That is frustrating. I would look elsewhere at this point. It sounds like they aren't going to hire you regardless of how many times you apply. Who know why. Maybe a reference called back and did not give you a stellar reference? Maybe someone that works there recognized you and doesn't like you? Maybe they decided today they don't like your name.. Seriously it doesn't matter at this point. Be thankful you know their true colors before you started working there.

Specializes in HH, Peds, Rehab, Clinical. Has 4 years experience.

Big fat red flag. If you have to chase him around that much AND use a blocked number to reach him, count your blessings and keep looking!!

Has 33 years experience.

No, the job was not taken from you, you never had it.

As for me, I would pursue the (real ) reason for the retraction. You have something going on that you need to know about.

Good luck, that one was not meant to be.

jadelpn, LPN, EMT-B

51 Articles; 4,800 Posts

Unless you get a written hire letter, there's not much you can do.

And yes, in a union, people with seniority can and do get transferred. Also, if 2 LPNS wanted one position with the same seniority, if they chose to have 2 positions on, say, the same shift, they have to repost it, or post for one other position. Seems a bit foolish, but all positions have to be posted, even if there's internal candidates who want them and apply for them.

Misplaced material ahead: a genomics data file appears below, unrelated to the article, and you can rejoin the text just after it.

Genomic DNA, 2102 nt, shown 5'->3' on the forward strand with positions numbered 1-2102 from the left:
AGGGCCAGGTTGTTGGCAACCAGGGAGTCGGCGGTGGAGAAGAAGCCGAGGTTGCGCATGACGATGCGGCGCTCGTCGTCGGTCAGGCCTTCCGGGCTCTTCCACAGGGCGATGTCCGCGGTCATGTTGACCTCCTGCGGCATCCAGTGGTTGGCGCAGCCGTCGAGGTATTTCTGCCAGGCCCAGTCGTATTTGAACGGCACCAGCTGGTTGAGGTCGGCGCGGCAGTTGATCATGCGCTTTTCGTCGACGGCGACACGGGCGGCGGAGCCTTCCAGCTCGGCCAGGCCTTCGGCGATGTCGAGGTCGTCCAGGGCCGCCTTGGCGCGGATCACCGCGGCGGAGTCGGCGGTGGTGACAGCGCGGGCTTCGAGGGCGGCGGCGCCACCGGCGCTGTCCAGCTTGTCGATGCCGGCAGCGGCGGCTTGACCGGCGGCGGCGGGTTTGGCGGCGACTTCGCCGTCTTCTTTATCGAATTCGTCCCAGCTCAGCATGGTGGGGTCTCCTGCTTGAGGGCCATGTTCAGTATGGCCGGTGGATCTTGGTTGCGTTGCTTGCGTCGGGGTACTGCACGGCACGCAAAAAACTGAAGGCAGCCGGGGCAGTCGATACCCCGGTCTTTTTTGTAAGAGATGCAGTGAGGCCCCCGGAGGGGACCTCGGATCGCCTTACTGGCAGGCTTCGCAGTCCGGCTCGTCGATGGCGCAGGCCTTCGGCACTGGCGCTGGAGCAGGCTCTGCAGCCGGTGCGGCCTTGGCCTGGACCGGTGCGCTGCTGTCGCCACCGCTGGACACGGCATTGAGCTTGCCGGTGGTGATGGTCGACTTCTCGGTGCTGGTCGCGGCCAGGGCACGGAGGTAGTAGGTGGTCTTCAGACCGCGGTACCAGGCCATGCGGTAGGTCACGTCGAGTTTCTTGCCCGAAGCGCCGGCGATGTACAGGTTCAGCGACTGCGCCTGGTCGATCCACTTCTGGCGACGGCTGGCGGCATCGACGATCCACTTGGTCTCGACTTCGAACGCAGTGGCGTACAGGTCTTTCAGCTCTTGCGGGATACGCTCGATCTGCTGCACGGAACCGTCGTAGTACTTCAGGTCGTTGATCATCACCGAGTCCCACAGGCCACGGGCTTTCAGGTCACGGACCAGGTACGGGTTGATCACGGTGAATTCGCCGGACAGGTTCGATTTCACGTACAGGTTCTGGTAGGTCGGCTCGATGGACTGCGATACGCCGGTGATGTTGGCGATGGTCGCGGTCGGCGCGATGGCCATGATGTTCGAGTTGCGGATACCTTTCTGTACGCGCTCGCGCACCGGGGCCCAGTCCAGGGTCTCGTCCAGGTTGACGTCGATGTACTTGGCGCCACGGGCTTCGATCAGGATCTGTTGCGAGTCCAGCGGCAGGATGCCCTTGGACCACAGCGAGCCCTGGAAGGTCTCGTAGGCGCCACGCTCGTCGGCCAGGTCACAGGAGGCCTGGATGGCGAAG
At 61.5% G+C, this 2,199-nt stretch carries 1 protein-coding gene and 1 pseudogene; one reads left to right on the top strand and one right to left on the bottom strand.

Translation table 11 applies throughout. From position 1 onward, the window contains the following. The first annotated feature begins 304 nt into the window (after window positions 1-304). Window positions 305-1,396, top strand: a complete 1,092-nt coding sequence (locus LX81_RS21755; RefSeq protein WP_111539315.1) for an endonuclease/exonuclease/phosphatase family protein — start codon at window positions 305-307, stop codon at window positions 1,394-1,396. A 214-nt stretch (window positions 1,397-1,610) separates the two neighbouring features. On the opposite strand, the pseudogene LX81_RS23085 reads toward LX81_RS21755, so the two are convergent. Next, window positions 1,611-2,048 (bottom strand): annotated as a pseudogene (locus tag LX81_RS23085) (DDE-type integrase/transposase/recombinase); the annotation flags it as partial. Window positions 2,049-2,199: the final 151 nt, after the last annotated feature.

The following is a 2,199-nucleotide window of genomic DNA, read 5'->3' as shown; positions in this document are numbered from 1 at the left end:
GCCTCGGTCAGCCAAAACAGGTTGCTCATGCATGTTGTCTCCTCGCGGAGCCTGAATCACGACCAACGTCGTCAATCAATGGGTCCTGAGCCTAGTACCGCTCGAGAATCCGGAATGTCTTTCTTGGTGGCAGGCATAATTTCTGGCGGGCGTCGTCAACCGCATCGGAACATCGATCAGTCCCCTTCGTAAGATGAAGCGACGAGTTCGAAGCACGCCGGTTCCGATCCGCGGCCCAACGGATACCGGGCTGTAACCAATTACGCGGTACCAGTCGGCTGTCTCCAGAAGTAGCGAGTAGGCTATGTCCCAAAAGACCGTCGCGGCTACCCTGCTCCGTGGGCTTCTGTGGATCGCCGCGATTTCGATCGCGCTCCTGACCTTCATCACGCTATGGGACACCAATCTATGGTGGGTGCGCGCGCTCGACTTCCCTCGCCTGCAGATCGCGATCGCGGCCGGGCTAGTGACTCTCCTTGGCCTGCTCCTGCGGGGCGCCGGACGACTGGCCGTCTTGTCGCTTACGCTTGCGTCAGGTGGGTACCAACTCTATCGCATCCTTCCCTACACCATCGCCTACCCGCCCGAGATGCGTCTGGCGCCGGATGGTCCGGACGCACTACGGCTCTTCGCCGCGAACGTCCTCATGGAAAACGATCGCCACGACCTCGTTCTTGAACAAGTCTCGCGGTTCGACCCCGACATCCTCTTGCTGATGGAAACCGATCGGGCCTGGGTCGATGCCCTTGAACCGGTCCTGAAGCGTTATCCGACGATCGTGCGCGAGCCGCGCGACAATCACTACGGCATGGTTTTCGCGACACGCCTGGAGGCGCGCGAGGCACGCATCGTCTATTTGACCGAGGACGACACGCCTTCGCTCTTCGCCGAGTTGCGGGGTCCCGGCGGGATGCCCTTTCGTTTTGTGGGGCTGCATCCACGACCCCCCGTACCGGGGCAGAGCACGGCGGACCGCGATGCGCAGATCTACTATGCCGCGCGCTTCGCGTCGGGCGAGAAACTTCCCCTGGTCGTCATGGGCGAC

Going forward, as soon as someone says "you are hired, I will send you your orientation schedule" ask for an immediate hire letter, outlining the pay rate, the hours, the position....That way, you have written proof that you were hired. Even then, if they are not calling you, avoiding you, whatever the case may be, I am not sure you would want to work there to begin with. And it is never a bad question to ask "is this job open to internal candidates/have you had internal applications?" Then you have some idea of what you may be up against, especially if it is a union facility.

TheCommuter, BSN, RN

226 Articles; 27,608 Posts

Specializes in Case mgmt., rehab, (CRRN), LTC & psych. Has 17 years experience.

I just have a personal recollection to add. In Nov. 2012 I was interviewed and verbally offered a position at a company as a nurse who coordinates care at group homes for clients with developmental disabilities. My agreed-upon start date would have been on a Monday in Dec. 2012.

On that Friday prior to my intended start date, a nurse manager from the new place of employment left me a hasty voice mail message indicating that new my job offer was being rescinded due to budgetary constraints, but to "please remain on standby."

I had gotten this sorry voice mail message on a Friday and was to have started the new position a couple of days later on a Monday. In essence, I tucked my tail between my legs, requested have my resignation from my old job rescinded, and basically got my old job back that way.

As unprofessional as it appears, it is what it is. If an offer of employment has been rescinded, it is in the job-seeking nurse's best interests to keep looking.